Another tool that we have in this work is community.  By being present in relationships and community to one another, we put space first, not time.  As Jean Vanier writes in On Community, “Perhaps the most essential quality for anyone who lives in community is patience: a recognition that we, others and the whole community, take time to grow.  If we are to live in community, we have to be friends of time.”

Also, with community there is an essential letting go of self that must come in order to deepen our connections as part of the group.  Community reflects to us a constant process of letting go of yourself (or ego) and learning what essential gifts you bring to the group and giving those gifts.  Jean Vanier also writes, “Community is the place where each person grows towards interior freedom.  It can never take precedence over the individual.  In fact, its beauty and unity come from the radiance and diversity of each individual when its own light, truth and love come into free union with others.” (On Community)

Community is also the place where we find companionship in being something different or counter to the culture.  This is critical to the ability to survive in this “new land of grace” amidst a culture obsessed with personal gain.  However this companionship is not only inwardly focused but must also work towards making connections outside of itself.  Jean Vanier writes “One of the signs of life in a community is the creation of links with others.  An inward-looking community will die of suffocation.  Living communities are linked to others, making up a huge web of inter-relationships for the world.”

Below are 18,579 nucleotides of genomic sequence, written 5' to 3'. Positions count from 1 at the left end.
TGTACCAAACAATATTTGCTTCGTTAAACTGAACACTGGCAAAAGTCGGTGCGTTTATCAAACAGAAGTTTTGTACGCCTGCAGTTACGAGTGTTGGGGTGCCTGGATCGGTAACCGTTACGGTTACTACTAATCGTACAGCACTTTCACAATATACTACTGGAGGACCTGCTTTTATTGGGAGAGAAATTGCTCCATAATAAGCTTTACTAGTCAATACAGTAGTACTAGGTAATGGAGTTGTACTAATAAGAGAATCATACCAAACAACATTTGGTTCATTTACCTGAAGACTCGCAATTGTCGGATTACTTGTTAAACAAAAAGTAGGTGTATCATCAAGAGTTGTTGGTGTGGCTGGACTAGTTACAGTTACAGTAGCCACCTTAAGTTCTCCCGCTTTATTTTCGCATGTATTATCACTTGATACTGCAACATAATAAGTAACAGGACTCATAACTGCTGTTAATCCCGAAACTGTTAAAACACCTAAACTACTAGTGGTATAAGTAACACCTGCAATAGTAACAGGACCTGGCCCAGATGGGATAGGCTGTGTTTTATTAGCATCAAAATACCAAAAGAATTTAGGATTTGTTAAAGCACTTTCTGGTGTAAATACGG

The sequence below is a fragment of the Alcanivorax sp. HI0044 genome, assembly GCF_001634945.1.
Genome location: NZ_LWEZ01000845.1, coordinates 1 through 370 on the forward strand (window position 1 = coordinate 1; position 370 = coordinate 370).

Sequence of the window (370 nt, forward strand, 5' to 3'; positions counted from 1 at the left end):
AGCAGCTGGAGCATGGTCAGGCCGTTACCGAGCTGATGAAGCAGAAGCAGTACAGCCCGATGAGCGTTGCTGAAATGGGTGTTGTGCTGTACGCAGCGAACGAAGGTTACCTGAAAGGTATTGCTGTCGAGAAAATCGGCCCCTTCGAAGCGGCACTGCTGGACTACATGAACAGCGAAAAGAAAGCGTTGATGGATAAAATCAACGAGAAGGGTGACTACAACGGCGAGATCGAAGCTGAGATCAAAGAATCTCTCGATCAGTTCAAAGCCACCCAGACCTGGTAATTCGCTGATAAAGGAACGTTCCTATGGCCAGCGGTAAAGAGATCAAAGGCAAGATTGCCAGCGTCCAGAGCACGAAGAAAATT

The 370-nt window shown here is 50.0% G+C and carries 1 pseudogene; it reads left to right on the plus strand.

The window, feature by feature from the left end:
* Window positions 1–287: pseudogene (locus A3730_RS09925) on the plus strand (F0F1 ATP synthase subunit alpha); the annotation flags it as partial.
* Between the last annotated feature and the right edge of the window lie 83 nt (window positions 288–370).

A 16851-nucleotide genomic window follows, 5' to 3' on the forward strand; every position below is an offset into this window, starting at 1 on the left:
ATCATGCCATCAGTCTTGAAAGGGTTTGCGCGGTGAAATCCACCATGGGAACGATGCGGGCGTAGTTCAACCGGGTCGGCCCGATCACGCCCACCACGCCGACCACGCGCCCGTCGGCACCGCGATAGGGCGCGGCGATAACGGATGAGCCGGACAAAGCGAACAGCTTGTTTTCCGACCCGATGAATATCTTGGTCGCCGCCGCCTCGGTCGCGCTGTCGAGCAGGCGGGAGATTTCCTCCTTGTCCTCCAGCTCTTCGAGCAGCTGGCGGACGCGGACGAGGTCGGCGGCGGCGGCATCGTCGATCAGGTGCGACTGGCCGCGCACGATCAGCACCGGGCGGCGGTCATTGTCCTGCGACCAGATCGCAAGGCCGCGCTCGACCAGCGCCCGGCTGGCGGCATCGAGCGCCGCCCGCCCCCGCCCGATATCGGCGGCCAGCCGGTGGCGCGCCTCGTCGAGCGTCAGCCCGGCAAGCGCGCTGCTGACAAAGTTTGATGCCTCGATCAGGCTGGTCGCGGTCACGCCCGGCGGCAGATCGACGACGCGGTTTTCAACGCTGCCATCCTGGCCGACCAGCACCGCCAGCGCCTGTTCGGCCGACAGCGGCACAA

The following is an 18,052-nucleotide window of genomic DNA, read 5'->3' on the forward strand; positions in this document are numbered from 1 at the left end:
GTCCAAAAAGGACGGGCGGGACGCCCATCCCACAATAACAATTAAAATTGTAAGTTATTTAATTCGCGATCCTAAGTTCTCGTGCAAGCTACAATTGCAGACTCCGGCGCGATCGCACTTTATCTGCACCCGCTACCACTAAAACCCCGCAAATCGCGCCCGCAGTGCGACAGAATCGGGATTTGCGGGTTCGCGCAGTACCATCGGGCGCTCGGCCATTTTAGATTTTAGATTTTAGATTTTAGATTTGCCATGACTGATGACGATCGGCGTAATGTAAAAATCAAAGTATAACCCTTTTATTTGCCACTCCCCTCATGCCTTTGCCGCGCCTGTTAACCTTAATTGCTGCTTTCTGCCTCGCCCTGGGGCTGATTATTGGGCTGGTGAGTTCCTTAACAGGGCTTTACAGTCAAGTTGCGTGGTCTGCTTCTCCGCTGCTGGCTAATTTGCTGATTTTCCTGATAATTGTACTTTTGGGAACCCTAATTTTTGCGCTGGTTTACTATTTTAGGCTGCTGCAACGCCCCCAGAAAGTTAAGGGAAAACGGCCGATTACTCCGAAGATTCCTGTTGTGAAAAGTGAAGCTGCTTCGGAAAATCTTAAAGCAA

The final tool for living into this new way of life that I’ll talk about today is solidarity.  As Fred Taylor shared with us in a past teaching, God’s desire is always for solidarity with us.  He is always in solidarity with those in pain and suffering to eventually liberate them from that pain to find joy.  It is not about focusing on or glorifying the pain, but about learning about it to deepen the relationship.  I have learned about this through my relationships with the core members at L’Arche.  By learning the stories of some of my friends there, and through their openness to share some of their pain about living with intellectual disabilities, I am drawn closer to them and am given the opportunity to choose to be in solidarity with their experience.  It connects us in a deeper way that creates space for newness in the relationship. 

I think that this is the type of work Jesus was encouraging the disciples to enter into.  By connecting with others in solidarity I can have compassion for their pain and connect more with the pain within myself.  This is the first step towards healing, communing together, and finding life, which then creates the possibility for more new life. 

So, by identifying with Jesus’s way of life it is right to acknowledge the potential cost of the depth of that commitment, and the life that is possible through that way.  A new place of grace and freedom is available if we can focus on truly being there.  Some tools to help us with the creation of this alternative space are meditation focused on strengthening the God messages within us, embracing community, and entering into solidarity with one another.  Let us journey together as God’s family into the space of grace, freedom, and aliveness.